Talkin’ Back: Chicago Youth Respond features works by students at Crown Community Academy; Curie Metropolitan High School; Juarez Community Academy; Nicolas Senn High School; Theodore Herzl Elementary School; and Manuel Perez Jr. Elementary School. The Museum of Contemporary Photography (MoCP), Project AIM and CCAP sponsor the annual program.

Mark Sherratt

Mark Sherratt’s terrific new project, Train, is intriguing on several levels. As foreigners, how do we enter into a culture that is not our own and describe it in a way that is authentic and unique? Mark has captured a way to create portraits of Indian commuters that perfectly frame the essence of daily life. Moments of exhaustion, of curiosity or boredom, and ultimately, connection, allow us to find our commonalities.

Mark started working as a photographer at a family portrait studio in a small town in England, where he fell in love with photography, and out of love with the family portrait business. He is now an advertising and editorial photographer based in London.

TRAIN: Whilst traveling around India by train I became captivated by the diverse and interesting people that I met along the way and I started the project as a way to document them.

I think what is so fascinating for me about the trains is that they are such a microcosm of Indian society. They are full of the rich, the poor, old, young etc etc. I think they are also a great example of how the society there functions, they are often crowded and hectic, but everything seems to work really well; there is always room for one more and people are always willing to help you out.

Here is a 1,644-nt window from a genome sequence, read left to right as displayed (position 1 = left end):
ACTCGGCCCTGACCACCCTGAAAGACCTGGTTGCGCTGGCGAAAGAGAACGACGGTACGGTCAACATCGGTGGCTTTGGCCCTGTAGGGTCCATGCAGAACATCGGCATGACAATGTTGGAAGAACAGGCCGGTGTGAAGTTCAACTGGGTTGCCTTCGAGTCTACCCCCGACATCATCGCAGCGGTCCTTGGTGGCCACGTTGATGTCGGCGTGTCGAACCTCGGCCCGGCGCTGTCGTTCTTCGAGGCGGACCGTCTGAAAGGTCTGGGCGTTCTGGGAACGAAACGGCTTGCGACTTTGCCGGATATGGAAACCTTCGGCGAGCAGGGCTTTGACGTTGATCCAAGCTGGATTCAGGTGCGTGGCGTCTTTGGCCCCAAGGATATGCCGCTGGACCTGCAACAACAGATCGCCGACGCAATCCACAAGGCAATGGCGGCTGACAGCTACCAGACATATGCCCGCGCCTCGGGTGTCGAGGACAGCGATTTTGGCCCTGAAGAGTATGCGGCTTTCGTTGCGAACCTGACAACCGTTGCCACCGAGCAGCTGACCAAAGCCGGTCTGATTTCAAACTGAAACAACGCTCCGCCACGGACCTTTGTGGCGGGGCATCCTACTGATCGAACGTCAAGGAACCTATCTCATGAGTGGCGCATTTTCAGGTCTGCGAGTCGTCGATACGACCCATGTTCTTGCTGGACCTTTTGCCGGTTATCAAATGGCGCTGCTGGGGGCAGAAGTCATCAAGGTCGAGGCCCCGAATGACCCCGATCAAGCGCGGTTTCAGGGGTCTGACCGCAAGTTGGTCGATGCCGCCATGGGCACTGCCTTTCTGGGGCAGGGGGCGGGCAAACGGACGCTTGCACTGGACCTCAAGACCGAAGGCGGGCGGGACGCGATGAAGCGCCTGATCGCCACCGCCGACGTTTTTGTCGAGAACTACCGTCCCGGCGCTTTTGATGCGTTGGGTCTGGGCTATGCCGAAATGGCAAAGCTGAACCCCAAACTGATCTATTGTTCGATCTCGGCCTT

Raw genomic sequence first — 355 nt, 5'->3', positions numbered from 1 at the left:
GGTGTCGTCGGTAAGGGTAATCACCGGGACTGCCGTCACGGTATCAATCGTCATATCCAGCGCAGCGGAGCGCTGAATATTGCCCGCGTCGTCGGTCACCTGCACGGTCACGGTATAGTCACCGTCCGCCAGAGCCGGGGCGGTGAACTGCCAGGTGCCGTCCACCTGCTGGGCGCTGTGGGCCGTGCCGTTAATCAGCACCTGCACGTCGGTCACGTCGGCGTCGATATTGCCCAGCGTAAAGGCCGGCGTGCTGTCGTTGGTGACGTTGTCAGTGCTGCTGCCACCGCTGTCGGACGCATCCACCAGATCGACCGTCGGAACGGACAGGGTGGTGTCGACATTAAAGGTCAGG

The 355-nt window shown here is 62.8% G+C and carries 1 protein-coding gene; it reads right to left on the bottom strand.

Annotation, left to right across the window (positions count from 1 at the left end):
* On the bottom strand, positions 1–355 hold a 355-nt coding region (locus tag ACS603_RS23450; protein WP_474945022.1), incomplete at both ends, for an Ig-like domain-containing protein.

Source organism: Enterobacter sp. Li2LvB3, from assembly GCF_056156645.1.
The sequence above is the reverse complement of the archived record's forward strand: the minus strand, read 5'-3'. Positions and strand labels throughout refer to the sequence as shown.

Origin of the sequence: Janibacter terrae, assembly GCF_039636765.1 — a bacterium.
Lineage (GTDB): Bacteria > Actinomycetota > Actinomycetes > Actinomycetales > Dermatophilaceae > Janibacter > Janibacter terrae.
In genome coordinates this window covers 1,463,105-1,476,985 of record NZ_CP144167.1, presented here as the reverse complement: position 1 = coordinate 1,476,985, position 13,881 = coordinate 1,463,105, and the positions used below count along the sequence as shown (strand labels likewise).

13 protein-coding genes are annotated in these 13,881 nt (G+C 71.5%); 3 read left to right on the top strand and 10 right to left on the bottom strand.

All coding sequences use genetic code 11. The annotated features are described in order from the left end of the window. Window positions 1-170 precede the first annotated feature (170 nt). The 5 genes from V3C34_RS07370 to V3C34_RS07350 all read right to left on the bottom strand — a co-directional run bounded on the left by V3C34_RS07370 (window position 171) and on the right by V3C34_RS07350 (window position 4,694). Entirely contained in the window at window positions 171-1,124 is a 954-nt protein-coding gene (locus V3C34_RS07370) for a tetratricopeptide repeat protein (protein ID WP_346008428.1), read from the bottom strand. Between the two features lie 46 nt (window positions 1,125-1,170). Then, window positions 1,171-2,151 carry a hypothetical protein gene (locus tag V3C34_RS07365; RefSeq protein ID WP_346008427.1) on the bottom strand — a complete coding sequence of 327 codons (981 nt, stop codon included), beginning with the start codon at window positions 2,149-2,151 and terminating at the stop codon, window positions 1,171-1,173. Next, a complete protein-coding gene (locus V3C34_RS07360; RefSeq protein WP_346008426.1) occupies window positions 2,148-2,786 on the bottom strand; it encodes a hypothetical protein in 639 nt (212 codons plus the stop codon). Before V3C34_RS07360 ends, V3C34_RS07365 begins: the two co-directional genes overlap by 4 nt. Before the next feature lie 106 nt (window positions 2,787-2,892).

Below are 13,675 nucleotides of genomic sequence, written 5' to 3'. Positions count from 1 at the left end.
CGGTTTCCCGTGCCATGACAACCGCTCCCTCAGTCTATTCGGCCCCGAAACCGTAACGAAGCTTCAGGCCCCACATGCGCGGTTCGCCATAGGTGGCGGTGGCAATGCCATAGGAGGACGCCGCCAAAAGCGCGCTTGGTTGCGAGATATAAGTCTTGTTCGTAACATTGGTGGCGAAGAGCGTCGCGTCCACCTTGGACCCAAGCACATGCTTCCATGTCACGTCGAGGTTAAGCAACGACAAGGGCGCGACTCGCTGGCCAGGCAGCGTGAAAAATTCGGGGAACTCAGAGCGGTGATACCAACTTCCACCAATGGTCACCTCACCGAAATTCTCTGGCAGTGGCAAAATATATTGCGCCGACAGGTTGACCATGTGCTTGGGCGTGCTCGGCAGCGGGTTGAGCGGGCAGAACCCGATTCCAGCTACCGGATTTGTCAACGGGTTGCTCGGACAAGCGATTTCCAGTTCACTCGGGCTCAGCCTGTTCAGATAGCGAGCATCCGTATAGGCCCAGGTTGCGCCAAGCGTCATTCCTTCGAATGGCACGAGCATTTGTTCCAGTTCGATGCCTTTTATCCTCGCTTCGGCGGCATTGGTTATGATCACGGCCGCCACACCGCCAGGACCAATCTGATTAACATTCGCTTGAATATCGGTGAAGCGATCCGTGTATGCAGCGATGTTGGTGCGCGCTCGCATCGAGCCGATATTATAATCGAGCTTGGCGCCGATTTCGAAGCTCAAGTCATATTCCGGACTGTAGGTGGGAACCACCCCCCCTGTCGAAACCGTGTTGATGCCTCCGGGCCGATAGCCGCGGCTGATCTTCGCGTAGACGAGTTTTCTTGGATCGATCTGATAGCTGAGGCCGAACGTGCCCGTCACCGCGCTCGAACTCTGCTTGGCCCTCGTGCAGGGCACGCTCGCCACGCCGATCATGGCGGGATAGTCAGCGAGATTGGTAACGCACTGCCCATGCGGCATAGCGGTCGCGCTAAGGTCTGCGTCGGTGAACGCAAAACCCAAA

By taking these photos I wanted to try and capture this moment to allow the viewer to break though this chaotic situation and to focus on a single person or a few people who, in a place like India, just become a part of the crowd.

My Money’s on The Artist

If you have been reading Lenscratch over the years, you know that I am a devoted Oscar fan. I see as many movies as I can over the year, and those numbers increase significantly towards Oscar week. I have had the amazing opportunity to attend the Oscars twice, and last year’s experience was really special–nothing like walking side by side Colin Firth into the event (thought he wasn’t aware of it!). This year I will be hosting a little Oscar party and will be glued to the television for the entire day. My money’s on The Artist, but my heart is with Beginners.

A few shots before the red carpet…
The crowds were screaming for us to open our windows…so as I rolled mine down, a huge roar came up from the crowd so I very quickly rolled up the window so they wouldn’t be disappointed I wasn’t someone of interest.

Enjoy the show!

My Money’s on The Artist

If you have been reading Lenscratch over the years, you know that I am a devoted Oscar fan. I see as many movies as I can over the year, and those numbers increase significantly towards Oscar week. I have had the amazing opportunity to attend the Oscars twice, and last year’s experience was really special–nothing like walking side by side Colin Firth into the event (thought he wasn’t aware of it!). This year I will be hosting a little Oscar party and will be glued to the television for the entire day. My money’s on The Artist, but my heart is with Beginners.

A few shots before the red carpet…